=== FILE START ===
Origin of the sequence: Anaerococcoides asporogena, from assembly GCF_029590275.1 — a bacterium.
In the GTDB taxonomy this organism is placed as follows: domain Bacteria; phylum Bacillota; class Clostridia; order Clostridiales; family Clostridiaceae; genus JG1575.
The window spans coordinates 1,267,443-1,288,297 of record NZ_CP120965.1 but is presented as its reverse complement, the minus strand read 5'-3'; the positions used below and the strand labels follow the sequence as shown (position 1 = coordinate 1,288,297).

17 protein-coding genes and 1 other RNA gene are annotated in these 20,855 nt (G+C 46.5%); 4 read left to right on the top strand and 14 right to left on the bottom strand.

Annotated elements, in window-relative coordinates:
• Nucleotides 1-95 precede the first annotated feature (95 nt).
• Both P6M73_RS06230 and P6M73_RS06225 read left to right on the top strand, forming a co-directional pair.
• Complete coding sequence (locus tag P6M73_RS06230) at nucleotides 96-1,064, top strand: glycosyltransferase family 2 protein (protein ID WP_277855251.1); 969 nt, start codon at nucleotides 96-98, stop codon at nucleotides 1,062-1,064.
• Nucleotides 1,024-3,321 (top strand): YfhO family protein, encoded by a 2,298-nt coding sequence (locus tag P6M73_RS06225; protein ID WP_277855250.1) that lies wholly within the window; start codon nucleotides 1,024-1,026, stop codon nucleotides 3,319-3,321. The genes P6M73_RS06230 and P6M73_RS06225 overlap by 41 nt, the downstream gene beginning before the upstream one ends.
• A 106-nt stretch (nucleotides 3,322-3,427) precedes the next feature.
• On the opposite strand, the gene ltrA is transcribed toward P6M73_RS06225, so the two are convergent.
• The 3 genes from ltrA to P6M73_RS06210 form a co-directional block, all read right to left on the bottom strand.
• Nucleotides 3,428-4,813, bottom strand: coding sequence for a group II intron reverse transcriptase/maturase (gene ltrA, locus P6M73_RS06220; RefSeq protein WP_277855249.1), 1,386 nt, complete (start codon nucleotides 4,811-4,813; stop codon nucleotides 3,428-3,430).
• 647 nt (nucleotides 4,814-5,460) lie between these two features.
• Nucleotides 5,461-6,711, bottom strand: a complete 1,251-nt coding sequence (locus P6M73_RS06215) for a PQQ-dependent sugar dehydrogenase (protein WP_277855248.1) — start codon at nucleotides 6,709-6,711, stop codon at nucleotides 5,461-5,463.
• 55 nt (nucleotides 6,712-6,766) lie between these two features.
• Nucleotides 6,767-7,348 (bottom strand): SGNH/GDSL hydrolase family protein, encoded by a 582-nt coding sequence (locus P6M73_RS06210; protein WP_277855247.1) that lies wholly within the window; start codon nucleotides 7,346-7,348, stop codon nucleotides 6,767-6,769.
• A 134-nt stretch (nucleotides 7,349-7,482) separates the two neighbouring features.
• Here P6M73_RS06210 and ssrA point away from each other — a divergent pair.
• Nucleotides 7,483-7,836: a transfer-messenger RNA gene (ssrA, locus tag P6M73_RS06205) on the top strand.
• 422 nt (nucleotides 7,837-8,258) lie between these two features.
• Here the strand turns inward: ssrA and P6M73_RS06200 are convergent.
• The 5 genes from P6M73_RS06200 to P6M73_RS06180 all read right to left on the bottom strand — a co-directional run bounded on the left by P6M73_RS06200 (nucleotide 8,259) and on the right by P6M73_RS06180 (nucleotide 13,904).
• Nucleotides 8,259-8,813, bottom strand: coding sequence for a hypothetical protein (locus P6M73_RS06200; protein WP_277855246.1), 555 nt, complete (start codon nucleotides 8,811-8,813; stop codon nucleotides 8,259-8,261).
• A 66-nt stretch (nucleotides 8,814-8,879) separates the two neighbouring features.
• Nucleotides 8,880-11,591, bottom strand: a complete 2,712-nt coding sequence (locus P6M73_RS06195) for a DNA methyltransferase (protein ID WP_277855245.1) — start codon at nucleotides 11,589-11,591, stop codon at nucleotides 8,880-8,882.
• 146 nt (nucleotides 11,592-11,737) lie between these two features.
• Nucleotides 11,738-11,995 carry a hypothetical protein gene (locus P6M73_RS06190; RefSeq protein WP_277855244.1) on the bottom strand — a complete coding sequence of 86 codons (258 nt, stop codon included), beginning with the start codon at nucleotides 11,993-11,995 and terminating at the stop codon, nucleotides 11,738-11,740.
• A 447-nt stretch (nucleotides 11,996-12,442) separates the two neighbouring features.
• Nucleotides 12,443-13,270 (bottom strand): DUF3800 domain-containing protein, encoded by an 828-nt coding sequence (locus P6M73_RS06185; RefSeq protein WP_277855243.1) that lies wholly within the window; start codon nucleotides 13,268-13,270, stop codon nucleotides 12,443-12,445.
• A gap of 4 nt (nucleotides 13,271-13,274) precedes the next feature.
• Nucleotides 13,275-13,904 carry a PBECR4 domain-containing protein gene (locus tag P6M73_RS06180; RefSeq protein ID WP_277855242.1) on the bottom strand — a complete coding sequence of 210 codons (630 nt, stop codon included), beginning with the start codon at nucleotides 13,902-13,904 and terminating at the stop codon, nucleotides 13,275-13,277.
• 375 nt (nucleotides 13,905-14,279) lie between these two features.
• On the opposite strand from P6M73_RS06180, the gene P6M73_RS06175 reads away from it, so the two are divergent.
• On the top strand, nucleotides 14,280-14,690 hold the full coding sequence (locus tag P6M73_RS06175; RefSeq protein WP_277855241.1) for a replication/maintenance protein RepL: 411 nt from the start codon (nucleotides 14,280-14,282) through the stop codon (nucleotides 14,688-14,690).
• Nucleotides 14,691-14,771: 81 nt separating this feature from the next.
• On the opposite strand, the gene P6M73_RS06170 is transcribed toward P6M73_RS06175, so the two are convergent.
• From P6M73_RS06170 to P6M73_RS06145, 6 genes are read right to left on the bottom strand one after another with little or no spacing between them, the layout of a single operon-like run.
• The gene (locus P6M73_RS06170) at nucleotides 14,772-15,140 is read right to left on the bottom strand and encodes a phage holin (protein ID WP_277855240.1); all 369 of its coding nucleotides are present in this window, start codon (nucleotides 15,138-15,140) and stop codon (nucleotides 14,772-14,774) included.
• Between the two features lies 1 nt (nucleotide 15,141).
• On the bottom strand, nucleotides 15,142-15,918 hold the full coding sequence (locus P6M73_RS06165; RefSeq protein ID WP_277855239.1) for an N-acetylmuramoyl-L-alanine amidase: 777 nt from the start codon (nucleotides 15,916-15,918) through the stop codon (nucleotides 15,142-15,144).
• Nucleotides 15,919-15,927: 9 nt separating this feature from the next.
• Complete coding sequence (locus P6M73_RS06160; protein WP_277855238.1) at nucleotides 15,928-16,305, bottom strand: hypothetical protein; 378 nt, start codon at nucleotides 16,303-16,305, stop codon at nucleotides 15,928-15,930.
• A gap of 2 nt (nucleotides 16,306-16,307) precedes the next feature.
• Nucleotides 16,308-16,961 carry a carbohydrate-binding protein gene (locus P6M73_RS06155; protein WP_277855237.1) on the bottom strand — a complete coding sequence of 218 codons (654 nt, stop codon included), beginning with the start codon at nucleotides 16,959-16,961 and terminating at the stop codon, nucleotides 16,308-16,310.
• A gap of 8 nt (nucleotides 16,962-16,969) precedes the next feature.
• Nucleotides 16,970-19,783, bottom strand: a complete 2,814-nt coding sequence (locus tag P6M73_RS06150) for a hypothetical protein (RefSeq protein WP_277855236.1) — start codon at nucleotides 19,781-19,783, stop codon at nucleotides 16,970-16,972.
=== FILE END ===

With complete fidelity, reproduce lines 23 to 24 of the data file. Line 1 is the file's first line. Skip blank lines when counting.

• The 5 genes from P6M73_RS06200 to P6M73_RS06180 all read right to left on the bottom strand — a co-directional run bounded on the left by P6M73_RS06200 (nucleotide 8,259) and on the right by P6M73_RS06180 (nucleotide 13,904).
• Nucleotides 8,259-8,813, bottom strand: coding sequence for a hypothetical protein (locus P6M73_RS06200; protein WP_277855246.1), 555 nt, complete (start codon nucleotides 8,811-8,813; stop codon nucleotides 8,259-8,261).